Libertad y música

NUEVA YORK – Corea del Norte, conocida oficialmente como República Democrática Popular de Corea, es una de las dictaduras más opresivas, cerradas y brutales del mundo. Tal vez sea el último ejemplo vivo de totalitarismo puro: control por el Estado de todos los aspectos de la vida humana. ¿Es semejante país el lugar idóneo para que actúe una orquesta occidental? ¿Puede alguien imaginar la Filarmónica de Nueva York, que actuó con gran aclamación en Pyongyang, haciéndolo para Stalin o Hitler?

Todos los sistemas totalitarios tienen una cosa en común: al aplastar todas las formas de expresión política, excepto la adulación del régimen, confieren carácter político a todas las cosas. En Corea del Norte no existen deportes ni cultura apolíticos. Así, pues, no cabe la menor duda de que la invitación a la Filarmónica de Nueva York iba encaminada a dar lustre a un régimen, dirigido por el Amado Dirigente, Kim Jong-Il, cuya reputación es tan mala –incluso en su vecina China–, que necesita todo el lustre que pueda conseguir.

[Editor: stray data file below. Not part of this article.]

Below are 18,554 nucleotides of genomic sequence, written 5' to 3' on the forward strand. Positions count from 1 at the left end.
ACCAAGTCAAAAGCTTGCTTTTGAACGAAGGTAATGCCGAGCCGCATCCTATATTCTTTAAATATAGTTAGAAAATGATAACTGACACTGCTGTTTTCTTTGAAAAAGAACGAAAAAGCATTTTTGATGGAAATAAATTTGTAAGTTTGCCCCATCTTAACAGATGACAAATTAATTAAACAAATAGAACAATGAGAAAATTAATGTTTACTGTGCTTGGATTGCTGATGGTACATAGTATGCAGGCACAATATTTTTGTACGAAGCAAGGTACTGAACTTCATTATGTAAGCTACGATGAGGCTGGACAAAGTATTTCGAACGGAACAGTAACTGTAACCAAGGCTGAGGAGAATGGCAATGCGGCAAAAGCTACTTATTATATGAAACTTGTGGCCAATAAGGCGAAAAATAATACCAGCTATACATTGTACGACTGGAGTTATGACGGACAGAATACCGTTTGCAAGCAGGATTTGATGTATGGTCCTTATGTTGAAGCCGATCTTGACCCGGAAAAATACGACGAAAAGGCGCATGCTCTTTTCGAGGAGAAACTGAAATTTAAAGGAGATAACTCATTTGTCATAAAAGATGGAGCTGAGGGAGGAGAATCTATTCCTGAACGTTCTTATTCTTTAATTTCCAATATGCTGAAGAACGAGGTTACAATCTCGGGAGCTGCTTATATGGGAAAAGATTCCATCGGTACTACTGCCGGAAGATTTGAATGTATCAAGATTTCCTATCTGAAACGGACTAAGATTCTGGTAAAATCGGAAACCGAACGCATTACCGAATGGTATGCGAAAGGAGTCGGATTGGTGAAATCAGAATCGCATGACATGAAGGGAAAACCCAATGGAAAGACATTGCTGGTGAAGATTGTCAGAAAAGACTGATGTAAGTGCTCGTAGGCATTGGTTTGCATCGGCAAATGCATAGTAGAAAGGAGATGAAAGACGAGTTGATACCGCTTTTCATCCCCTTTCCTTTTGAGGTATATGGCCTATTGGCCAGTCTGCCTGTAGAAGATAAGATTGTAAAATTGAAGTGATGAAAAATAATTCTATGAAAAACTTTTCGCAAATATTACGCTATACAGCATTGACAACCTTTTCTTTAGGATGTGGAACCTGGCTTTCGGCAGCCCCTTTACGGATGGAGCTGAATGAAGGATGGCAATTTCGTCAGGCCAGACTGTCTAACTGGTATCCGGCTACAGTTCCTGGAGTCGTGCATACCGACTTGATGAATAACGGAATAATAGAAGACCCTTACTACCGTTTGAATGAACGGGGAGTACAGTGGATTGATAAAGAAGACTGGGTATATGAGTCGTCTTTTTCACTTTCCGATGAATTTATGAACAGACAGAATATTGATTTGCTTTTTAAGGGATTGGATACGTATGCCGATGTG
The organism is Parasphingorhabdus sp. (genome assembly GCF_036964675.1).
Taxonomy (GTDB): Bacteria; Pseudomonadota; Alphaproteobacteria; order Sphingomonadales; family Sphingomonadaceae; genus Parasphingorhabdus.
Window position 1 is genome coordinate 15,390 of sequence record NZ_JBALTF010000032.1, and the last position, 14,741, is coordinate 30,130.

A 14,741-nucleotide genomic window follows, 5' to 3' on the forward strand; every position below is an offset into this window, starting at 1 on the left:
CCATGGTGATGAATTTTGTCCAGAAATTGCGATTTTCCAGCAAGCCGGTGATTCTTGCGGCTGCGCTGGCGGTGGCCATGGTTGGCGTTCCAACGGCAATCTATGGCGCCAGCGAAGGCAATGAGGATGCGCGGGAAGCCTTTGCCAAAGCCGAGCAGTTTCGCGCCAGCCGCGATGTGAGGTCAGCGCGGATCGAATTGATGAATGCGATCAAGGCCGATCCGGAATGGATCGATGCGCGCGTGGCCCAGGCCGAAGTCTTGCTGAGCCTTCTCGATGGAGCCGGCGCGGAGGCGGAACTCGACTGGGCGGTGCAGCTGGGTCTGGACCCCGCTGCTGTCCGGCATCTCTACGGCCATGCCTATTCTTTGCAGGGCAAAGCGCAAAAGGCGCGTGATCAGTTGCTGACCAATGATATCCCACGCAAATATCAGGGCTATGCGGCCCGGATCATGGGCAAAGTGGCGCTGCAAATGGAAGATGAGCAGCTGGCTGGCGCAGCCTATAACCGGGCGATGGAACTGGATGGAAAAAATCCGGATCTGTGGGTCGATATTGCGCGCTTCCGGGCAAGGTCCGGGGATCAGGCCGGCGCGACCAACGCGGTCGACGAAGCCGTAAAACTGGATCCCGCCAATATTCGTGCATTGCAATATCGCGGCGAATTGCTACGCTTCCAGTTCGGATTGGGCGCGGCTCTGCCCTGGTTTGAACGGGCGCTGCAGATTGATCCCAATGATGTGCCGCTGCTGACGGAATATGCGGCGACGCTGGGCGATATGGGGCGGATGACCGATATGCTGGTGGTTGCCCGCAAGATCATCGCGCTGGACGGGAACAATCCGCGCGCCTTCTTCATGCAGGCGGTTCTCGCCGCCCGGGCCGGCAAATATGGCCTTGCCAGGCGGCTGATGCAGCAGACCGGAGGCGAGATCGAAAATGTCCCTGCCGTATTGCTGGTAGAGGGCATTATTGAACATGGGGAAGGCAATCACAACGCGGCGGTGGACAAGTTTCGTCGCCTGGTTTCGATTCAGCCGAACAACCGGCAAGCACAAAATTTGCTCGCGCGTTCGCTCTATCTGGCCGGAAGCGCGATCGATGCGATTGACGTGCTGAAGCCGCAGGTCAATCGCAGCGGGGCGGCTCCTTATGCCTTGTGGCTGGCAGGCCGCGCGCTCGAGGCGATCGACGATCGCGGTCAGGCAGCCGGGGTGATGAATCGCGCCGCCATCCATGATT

Las entrevistas con algunos de los músicos revelaron que eran conscientes de ello. Según una violinista citada, “muchos de nosotros no nos creemos ese cuento del partido de que la música transciende la política”. Estaba “segura de que [sería] utilizada por Pyongyang y por nuestro gobierno para obtener tantos políticos”. El director, Lorin Maazel, quien eligió un programa de Wagner, Dvorak, Gershwin y Berstein, se mostró menos escéptico. Según dijo, el concierto cobraría “un impulso propio” y tendría un efecto positivo en la sociedad norcoreana.

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